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Love entertainment, but don't want to pay for Netflix? Thanks to an increasingly crowded market for streaming services, you don't have to. 

Competitors Apple (AAPL) - Get Apple Inc. Report and Disney (DIS) - Get The Walt Disney Company Report are making their debuts this month, bringing new complexity to the streaming market. And while more choices in streaming may be a win for consumers, their implications for market leader Netflix aren't yet clear. Netflix (NFLX) - Get Netflix Inc. Report shares closed 1.65% lower on Tuesday to $288.03.

With the entry of lower-priced offerings into the streaming market -- Disney+ is $6.99 per month, while Apple TV+ costs $4.99 or free for a year for Apple device buyers -- Netflix is suddenly looking like a relatively costly option. Netflix's most popular standard plan is $12.99 per month, and its premium plan is $15.99 for U.S. subscribers. 

Per Sjofors, CEO at Atenga Insights and an expert in how pricing affects consumer behavior, said that there's a psychological threshold at $15 per month that may be risky for Netflix to cross. 

"If you go over that, not only will subscription levels decrease, but revenues will decrease," he said. After Netflix posted a quarterly drop in domestic subscribers in July, some analysts speculated that it was partly a reaction to price increases implemented months earlier. (It reported 500,000 net U.S. adds in October, however.)

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However, all streaming services are not created equal and, to a great extent, people's willingness to shell out more for a streaming plan depends on their personal preferences or the composition of their households.

Netflix, Disney, Apple and future competitor AT&T (T) - Get AT&T Inc. Report , which will release its $14.99 HBO Max offering in May 2020, each have distinctive value propositions. Netflix boasts a high volume of syndicated and original content, including various popular premium shows; Apple has a small catalog of content, but a powerful ecosystem; and Disney's variety of content will likely appeal to families. Disney will also offer a $12.99 bundle that includes Disney+, ESPN+ and ad-supported Hulu. HBO Max, meanwhile, leverages HBO's stature in prestige TV with a range of other brands and syndicated content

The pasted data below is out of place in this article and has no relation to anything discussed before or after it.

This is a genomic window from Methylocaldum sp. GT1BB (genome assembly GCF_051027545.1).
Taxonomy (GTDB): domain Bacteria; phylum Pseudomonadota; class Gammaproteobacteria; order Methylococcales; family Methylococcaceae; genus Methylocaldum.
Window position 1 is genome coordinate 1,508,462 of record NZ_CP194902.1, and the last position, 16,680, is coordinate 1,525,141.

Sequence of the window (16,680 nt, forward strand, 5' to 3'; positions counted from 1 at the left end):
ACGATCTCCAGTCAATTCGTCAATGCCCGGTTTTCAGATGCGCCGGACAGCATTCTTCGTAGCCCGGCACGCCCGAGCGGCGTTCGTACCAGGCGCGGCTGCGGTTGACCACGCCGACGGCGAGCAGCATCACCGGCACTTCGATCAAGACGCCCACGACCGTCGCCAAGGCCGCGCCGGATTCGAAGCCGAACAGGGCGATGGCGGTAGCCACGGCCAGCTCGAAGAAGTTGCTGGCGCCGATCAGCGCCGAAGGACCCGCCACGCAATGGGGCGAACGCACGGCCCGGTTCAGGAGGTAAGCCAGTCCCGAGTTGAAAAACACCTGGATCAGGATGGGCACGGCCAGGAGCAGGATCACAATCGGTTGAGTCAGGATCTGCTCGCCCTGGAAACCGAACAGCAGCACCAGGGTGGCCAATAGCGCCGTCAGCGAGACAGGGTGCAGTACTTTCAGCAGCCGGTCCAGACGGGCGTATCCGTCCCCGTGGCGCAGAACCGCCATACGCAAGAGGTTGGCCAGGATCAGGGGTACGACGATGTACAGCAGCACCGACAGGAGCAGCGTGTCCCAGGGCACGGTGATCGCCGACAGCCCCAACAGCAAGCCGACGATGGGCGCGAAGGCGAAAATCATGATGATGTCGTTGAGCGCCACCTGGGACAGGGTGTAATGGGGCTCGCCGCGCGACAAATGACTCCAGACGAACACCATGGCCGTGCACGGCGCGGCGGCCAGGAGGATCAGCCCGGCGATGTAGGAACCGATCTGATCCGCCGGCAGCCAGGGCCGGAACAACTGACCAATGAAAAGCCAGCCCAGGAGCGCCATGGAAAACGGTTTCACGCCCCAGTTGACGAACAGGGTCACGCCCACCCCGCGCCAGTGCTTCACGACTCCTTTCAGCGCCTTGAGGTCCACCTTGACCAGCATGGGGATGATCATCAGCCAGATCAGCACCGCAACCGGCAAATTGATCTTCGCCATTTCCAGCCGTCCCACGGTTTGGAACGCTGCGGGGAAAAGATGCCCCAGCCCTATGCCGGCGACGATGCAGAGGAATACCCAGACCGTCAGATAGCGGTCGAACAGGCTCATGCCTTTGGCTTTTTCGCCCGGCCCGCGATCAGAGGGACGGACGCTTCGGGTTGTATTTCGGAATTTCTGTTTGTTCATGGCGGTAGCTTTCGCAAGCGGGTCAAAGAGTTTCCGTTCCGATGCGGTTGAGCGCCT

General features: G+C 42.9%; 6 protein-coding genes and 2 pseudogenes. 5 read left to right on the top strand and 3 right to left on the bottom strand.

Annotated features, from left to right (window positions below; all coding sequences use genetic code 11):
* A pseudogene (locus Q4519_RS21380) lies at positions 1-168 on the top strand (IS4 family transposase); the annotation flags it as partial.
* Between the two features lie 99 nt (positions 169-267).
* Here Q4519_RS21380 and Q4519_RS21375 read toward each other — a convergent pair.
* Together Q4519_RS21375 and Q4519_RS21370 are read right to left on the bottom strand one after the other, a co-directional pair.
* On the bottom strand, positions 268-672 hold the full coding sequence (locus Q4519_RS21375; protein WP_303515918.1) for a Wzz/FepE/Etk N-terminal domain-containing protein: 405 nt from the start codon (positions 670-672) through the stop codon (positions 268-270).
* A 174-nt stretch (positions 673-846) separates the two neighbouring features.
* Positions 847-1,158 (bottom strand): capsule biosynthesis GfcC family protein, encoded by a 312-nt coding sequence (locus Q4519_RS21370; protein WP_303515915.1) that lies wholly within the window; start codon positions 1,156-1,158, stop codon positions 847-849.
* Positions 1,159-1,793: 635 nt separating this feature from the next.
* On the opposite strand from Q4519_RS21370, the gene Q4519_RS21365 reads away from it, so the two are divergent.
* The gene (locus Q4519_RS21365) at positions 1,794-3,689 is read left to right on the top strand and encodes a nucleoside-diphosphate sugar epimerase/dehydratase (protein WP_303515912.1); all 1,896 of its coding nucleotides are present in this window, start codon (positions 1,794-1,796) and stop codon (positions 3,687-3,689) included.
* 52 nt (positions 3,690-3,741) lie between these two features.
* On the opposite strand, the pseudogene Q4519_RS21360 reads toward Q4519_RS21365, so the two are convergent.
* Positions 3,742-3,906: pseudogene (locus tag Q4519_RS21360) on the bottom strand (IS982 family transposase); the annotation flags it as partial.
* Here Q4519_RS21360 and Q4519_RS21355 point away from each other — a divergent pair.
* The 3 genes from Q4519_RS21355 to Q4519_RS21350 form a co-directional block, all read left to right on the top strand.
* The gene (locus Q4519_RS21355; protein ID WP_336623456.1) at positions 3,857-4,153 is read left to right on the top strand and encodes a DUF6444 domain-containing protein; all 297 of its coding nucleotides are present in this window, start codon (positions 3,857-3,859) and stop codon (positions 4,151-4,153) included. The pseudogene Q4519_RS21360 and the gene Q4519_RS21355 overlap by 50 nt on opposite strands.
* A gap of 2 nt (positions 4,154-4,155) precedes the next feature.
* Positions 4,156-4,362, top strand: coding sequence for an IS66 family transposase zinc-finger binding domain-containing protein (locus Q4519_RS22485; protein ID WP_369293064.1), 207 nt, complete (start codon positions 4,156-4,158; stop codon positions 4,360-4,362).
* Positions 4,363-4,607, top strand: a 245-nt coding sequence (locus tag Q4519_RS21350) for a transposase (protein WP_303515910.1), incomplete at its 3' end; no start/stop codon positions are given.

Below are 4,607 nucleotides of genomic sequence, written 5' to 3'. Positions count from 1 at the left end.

Research suggests that, as it stands, many Netflix subscribers are happy with the service and believe it is fairly priced. PiperJaffray recently conducted a survey of 1,100 Netflix subscribers and found that "most would be willing to pay more to remain subscribers of the service," analyst Michael Olson wrote in October. Using a weighted average of prices, PiperJaffray determined that respondents were willing to pay $15.50 for a Netflix subscription. While that would be impossible to implement in the immediate future, it suggests that Netflix has the ability to raise its average revenue per user domestically -- even if price increases turn off some subscribers. 

While price increases carry risks, there can also be pitfalls in setting one's prices too low, Sjofors added. That may particularly affect a brand like Disney, which is a premium brand that commands high prices for other experiences, such as its Disney theme parks, which easily run in the hundreds of dollars for a single visit. 

"When you teach your customer that they're going to pay a low price, obviously you can increase prices, but it's not always going to be that easy. Especially when you're a brand like Disney, it may even tarnish their brand," he said.  

Apple and Disney are holdings in Jim Cramer'sAction Alerts PLUS Charitable Trust Portfolio. Want to be alerted before Cramer buys or sells these stocks? Learn more now.